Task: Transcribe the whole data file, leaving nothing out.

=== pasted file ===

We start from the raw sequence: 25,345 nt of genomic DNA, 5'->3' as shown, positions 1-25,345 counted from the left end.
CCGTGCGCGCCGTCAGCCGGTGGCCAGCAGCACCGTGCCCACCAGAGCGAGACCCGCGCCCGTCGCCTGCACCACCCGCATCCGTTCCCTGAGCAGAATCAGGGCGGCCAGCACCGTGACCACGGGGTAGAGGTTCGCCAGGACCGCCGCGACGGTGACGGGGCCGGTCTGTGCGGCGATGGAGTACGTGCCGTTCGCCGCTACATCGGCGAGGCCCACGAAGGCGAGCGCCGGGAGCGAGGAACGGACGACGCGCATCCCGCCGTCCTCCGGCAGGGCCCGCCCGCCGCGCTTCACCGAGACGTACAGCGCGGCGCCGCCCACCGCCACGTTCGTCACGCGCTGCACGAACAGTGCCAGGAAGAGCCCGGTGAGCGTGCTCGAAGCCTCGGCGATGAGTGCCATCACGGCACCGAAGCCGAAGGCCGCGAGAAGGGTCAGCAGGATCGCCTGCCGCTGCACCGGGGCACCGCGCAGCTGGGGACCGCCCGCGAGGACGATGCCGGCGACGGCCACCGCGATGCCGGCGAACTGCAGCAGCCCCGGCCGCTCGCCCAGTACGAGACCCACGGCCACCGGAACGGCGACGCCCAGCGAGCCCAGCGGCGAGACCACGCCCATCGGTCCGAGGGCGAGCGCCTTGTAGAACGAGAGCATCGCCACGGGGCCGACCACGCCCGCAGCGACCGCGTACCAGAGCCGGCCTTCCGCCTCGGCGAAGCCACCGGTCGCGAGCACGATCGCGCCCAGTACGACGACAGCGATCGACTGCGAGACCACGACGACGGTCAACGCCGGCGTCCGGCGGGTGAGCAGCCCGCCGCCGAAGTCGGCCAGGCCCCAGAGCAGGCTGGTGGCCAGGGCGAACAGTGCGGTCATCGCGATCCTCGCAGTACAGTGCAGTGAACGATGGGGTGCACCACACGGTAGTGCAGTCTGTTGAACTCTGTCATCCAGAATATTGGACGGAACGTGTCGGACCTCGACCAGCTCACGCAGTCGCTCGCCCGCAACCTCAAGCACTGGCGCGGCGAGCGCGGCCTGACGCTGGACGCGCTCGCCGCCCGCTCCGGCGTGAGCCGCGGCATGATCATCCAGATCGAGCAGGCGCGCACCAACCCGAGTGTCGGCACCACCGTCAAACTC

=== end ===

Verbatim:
We start from the raw sequence: 25,345 nt of genomic DNA, 5'->3' as shown, positions 1-25,345 counted from the left end.
CCGTGCGCGCCGTCAGCCGGTGGCCAGCAGCACCGTGCCCACCAGAGCGAGACCCGCGCCCGTCGCCTGCACCACCCGCATCCGTTCCCTGAGCAGAATCAGGGCGGCCAGCACCGTGACCACGGGGTAGAGGTTCGCCAGGACCGCCGCGACGGTGACGGGGCCGGTCTGTGCGGCGATGGAGTACGTGCCGTTCGCCGCTACATCGGCGAGGCCCACGAAGGCGAGCGCCGGGAGCGAGGAACGGACGACGCGCATCCCGCCGTCCTCCGGCAGGGCCCGCCCGCCGCGCTTCACCGAGACGTACAGCGCGGCGCCGCCCACCGCCACGTTCGTCACGCGCTGCACGAACAGTGCCAGGAAGAGCCCGGTGAGCGTGCTCGAAGCCTCGGCGATGAGTGCCATCACGGCACCGAAGCCGAAGGCCGCGAGAAGGGTCAGCAGGATCGCCTGCCGCTGCACCGGGGCACCGCGCAGCTGGGGACCGCCCGCGAGGACGATGCCGGCGACGGCCACCGCGATGCCGGCGAACTGCAGCAGCCCCGGCCGCTCGCCCAGTACGAGACCCACGGCCACCGGAACGGCGACGCCCAGCGAGCCCAGCGGCGAGACCACGCCCATCGGTCCGAGGGCGAGCGCCTTGTAGAACGAGAGCATCGCCACGGGGCCGACCACGCCCGCAGCGACCGCGTACCAGAGCCGGCCTTCCGCCTCGGCGAAGCCACCGGTCGCGAGCACGATCGCGCCCAGTACGACGACAGCGATCGACTGCGAGACCACGACGACGGTCAACGCCGGCGTCCGGCGGGTGAGCAGCCCGCCGCCGAAGTCGGCCAGGCCCCAGAGCAGGCTGGTGGCCAGGGCGAACAGTGCGGTCATCGCGATCCTCGCAGTACAGTGCAGTGAACGATGGGGTGCACCACACGGTAGTGCAGTCTGTTGAACTCTGTCATCCAGAATATTGGACGGAACGTGTCGGACCTCGACCAGCTCACGCAGTCGCTCGCCCGCAACCTCAAGCACTGGCGCGGCGAGCGCGGCCTGACGCTGGACGCGCTCGCCGCCCGCTCCGGCGTGAGCCGCGGCATGATCATCCAGATCGAGCAGGCGCGCACCAACCCGAGTGTCGGCACCACCGTCAAACTC